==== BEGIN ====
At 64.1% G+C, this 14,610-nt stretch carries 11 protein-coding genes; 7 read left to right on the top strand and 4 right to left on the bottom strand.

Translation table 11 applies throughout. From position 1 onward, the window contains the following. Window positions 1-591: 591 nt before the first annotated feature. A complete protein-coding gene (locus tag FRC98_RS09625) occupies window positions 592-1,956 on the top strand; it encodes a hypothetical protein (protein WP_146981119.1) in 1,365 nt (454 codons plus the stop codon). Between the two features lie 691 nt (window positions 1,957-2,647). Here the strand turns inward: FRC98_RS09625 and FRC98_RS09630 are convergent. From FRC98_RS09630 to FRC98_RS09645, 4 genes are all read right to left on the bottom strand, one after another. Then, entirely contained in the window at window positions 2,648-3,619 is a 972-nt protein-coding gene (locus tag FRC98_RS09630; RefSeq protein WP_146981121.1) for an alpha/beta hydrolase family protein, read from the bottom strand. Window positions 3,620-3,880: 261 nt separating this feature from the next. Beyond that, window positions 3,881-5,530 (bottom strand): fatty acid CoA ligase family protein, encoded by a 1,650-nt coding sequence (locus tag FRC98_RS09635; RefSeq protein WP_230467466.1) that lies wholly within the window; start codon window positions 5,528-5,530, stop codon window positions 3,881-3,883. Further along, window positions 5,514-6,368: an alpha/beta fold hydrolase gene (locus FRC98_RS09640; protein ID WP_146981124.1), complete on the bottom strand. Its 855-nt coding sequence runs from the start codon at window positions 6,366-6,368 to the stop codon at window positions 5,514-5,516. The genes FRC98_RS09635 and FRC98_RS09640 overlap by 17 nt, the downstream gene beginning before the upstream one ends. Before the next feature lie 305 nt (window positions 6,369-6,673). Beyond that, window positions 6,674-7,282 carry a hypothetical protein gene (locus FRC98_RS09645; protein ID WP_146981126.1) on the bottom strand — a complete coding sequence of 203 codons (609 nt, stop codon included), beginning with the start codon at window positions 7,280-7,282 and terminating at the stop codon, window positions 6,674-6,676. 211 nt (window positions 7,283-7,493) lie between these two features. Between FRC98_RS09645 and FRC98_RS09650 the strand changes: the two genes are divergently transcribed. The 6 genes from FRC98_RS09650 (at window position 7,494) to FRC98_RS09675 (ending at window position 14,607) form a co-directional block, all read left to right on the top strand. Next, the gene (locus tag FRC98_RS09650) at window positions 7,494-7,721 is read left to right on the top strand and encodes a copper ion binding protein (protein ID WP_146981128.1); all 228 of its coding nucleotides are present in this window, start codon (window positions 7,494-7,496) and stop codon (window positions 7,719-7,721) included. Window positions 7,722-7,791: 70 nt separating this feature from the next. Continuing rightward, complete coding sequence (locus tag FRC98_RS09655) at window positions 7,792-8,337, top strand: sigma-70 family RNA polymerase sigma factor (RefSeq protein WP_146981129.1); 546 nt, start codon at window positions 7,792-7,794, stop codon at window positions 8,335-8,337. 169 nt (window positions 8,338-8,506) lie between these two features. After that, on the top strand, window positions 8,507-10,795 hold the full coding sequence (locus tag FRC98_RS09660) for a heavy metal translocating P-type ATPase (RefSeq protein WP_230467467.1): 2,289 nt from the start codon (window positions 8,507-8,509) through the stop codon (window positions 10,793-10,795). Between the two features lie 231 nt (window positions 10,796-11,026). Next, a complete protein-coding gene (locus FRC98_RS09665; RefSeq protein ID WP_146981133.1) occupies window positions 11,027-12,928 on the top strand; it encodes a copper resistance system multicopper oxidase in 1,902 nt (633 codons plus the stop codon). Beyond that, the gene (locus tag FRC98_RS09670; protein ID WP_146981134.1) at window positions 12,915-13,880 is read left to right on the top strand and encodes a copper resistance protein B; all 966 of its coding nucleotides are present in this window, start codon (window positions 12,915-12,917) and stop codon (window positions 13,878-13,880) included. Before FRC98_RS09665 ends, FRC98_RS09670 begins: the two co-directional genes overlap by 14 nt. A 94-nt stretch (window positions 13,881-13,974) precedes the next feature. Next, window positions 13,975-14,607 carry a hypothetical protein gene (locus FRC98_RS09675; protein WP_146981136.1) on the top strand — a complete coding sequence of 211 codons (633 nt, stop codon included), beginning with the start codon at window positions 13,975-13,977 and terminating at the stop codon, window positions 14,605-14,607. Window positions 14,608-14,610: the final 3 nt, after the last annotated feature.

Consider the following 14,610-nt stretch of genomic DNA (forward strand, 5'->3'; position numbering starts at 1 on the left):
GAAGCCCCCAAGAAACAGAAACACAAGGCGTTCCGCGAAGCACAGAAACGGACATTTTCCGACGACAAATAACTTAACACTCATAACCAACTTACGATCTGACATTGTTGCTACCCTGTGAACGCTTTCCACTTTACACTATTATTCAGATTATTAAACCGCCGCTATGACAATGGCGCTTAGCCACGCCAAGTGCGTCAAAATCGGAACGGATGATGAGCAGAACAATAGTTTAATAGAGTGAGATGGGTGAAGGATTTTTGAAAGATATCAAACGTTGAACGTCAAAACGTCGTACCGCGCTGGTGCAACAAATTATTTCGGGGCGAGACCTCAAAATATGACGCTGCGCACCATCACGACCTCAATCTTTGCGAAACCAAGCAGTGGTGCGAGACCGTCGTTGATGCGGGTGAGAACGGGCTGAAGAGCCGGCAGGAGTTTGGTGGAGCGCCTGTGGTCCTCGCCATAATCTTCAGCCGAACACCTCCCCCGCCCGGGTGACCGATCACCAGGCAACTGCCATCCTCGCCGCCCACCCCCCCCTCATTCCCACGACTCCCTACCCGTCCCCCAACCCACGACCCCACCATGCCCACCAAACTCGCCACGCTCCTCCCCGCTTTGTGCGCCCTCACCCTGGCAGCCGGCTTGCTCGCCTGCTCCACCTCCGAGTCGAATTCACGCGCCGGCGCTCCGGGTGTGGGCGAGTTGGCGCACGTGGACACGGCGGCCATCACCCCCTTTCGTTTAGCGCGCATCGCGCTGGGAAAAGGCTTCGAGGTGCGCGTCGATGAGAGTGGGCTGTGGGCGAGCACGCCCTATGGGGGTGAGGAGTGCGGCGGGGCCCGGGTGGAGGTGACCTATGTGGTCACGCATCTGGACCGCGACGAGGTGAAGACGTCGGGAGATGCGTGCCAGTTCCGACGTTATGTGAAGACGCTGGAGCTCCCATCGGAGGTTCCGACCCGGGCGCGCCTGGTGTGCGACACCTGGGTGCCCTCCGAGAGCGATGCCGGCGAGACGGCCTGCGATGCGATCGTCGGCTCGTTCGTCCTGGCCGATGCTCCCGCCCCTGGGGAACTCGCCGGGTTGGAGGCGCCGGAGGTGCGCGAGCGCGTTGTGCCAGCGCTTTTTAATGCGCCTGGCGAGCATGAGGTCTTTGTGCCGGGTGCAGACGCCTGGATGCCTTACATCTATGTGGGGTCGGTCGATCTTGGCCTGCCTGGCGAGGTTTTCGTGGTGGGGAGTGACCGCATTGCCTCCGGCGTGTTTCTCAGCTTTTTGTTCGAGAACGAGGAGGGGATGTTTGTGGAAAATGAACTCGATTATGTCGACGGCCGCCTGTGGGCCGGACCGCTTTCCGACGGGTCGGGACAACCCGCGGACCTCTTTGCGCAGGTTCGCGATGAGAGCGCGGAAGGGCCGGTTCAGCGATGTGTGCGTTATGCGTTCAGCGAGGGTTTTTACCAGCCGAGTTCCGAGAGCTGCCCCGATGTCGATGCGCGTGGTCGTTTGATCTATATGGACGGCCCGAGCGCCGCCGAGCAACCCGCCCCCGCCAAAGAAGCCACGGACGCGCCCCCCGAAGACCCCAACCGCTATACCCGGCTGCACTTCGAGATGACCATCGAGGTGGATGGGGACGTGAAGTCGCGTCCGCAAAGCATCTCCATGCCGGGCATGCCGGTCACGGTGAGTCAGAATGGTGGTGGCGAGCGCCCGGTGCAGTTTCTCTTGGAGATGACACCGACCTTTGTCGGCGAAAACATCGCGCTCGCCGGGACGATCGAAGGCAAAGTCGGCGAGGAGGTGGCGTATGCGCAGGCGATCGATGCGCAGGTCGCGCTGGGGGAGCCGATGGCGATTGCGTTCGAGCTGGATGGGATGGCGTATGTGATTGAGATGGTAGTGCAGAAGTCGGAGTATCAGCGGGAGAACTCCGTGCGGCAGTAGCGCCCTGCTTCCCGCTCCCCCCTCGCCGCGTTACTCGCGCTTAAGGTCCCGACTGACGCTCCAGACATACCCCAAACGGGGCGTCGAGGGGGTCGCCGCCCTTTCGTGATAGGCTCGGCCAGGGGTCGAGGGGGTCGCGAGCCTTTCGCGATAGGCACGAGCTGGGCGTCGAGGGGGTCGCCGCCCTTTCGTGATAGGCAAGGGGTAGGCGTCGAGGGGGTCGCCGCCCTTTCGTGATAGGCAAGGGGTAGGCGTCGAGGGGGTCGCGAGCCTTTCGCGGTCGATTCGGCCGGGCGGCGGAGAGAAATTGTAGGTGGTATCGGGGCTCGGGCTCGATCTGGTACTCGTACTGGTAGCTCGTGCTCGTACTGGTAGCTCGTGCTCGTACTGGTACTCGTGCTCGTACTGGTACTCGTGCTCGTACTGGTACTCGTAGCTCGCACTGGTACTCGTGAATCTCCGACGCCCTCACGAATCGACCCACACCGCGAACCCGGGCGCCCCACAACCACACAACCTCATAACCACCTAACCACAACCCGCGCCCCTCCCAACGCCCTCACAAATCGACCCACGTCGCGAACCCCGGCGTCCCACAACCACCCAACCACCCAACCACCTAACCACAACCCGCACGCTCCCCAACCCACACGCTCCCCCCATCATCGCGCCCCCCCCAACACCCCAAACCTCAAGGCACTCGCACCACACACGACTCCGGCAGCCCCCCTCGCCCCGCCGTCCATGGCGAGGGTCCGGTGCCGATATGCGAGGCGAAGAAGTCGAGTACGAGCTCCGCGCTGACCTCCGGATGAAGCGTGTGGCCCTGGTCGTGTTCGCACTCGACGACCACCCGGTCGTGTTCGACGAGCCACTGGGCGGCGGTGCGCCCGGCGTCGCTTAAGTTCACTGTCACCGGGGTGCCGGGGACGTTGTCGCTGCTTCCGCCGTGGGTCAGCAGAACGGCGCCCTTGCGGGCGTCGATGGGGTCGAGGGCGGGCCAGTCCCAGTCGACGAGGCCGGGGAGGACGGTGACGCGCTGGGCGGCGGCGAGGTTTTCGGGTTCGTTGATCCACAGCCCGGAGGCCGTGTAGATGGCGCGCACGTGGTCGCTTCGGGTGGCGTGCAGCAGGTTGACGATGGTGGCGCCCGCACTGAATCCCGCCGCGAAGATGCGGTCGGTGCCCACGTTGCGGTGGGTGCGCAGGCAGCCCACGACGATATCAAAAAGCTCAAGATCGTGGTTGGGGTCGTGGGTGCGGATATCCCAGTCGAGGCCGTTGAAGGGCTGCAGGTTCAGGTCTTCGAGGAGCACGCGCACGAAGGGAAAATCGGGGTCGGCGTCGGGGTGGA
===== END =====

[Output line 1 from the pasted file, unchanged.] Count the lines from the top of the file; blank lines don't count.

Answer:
At 64.1% G+C, this 14,610-nt stretch carries 11 protein-coding genes; 7 read left to right on the top strand and 4 right to left on the bottom strand.